I was a bit apprehensive of the setting sun and after like half an hour on the peak, I slowly started to make my way down. Now it must be said here that I am severely scared of heights. In fact, I travel to the hills so that someday I will be able to get rid of it. So while climbing was not an issue, but going downhill was. I could literally feel the heart thumping in my chest, louder than the exhaust note on the silencer. This was not the fear that later translates into a rush. This was pure, unmitigated terror. I remember finally, after what seemed like years, when I reached the NH 22, I realised that my mouth was totally dry. I wasn’t so scared even when I was descending down the Rohtang Pass on a road covered by a layer of 8-inch thick sludge.
My constant fear was the rear wheel locking or me going off the edge after miscalculating the turn on a hair-pin. So I stopped regularly when there was the rare flat yard or two, and honked frantically around the corners.
I finally reached the room when it had just started to get dark. A refreshing hot bath later, i was happily tucked in the blankets.
The next day would be, and was tough. We had to cover around 500 kms to reach Delhi. On top of that the we would not have the comfort of the cool mountains. The next morning, we started from Narkanda by 7:30 AM and hit the plains at Kalka at 12:30 pm. From there on it was a drive through the scorching NH1 all the way to Delhi. It was almost 45 degrees in the open and the air hit you like a blast from the furnace. We had to stop every 30-40 kms to hydrate. You could actually feel the sun sucking out all the moisture from your body. We finally managed to reach home at 8:30 pm, dirty, dusty and severely dehydrated.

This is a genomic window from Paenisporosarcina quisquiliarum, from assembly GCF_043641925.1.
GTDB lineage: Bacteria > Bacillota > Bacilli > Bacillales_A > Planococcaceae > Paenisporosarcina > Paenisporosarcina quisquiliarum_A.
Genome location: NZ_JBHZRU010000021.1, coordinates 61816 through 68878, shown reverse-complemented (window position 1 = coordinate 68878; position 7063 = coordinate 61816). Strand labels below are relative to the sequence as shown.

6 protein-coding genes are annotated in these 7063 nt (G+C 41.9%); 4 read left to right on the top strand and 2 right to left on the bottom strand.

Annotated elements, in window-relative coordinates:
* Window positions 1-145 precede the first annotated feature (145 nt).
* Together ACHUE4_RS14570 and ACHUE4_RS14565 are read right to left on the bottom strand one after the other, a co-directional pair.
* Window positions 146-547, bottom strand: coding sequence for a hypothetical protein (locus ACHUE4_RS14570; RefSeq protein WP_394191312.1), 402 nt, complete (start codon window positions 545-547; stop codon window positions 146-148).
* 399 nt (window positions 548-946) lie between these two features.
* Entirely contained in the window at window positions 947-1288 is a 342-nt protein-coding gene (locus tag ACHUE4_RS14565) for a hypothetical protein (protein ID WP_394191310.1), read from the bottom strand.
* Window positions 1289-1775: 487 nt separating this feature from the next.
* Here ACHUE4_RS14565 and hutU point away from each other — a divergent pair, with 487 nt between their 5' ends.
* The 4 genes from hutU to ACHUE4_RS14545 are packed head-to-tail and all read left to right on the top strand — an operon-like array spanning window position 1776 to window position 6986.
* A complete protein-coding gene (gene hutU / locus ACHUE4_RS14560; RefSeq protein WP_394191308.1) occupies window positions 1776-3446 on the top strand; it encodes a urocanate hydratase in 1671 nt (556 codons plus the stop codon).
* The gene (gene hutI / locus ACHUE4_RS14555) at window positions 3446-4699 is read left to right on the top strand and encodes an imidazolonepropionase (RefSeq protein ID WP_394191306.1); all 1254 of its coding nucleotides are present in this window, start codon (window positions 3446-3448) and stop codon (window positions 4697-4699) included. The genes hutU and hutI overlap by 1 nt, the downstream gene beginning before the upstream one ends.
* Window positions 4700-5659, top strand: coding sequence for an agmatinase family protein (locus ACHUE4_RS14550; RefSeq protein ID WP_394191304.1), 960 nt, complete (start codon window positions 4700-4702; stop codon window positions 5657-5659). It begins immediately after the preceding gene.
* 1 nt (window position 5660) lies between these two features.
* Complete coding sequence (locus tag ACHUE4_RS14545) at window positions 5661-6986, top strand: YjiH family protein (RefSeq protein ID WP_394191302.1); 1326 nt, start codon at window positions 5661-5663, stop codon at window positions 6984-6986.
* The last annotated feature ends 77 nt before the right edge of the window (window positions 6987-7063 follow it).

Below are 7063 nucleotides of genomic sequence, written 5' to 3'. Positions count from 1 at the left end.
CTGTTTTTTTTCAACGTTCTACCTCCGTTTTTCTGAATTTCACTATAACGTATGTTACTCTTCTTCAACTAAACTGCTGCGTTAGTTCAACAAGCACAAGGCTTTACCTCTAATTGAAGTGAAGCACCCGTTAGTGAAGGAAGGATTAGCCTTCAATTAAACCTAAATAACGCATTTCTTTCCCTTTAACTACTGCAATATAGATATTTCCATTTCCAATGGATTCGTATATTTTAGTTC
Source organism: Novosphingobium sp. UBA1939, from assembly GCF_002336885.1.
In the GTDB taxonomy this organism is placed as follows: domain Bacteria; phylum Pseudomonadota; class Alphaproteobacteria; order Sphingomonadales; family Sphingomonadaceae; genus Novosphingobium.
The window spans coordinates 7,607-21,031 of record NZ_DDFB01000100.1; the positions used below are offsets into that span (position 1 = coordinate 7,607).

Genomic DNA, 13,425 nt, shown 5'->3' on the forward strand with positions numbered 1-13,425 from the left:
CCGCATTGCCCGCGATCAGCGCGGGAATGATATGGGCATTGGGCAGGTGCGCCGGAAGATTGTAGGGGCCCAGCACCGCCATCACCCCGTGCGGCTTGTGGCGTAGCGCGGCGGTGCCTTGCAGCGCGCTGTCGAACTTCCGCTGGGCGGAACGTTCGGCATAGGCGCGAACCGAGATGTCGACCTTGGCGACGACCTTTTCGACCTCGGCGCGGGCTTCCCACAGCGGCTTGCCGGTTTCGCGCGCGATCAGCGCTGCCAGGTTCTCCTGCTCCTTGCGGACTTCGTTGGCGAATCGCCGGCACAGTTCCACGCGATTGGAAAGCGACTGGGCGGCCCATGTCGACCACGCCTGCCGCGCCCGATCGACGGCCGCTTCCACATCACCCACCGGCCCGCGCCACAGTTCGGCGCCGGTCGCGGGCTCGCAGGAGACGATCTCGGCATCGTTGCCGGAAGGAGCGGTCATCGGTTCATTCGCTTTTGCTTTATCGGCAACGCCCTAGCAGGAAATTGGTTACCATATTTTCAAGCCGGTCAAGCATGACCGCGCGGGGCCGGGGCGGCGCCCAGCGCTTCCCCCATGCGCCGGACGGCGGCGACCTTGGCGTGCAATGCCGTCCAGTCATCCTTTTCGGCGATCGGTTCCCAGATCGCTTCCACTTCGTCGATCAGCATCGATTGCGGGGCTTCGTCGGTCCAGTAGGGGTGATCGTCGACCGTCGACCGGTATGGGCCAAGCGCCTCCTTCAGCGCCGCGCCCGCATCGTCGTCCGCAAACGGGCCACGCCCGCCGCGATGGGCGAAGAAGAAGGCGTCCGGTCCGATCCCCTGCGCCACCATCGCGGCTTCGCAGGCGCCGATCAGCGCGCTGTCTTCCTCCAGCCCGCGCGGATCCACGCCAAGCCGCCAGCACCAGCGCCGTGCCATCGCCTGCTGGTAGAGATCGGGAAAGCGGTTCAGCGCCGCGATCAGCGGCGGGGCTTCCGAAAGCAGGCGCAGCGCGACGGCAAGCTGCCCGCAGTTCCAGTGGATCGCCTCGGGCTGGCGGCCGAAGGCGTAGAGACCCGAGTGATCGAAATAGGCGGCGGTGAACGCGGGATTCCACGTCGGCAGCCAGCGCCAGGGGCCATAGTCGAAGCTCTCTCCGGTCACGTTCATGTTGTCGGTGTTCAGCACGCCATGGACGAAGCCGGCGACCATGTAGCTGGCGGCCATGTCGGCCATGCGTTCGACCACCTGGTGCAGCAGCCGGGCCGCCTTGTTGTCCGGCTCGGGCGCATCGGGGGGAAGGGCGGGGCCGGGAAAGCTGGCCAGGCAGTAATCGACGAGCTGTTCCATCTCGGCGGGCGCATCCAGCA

And now for the best part. While descending from Narkanda to Delhi, i got a fuel economy of 42 kmpl on the Machismo 500. That too when we were going at a constant 80 kmph in the heat. Eat dirt, Jap-crap!
In the next post, we travel from Himachal up north to Madhya Pradesh at the very heart of India and explore two small towns with two very distinct vibes, both on the banks of the Holy Narmada!
Come with me as I receive enlightenment and a nice oil massage by the river!
I called this the summer ‘Back-breaker’ ride for a reason. When I was planning the ride (‘planning’ is an ambitious word in this regard, as I just choose a route and ride) I thought we would be able to cover the 200 odd kms from Chakrata to Narkanda in course of a day. The reason behind such an assumption was that I thought that the roads would be as good as the one we took to reach Chakrata in the first place.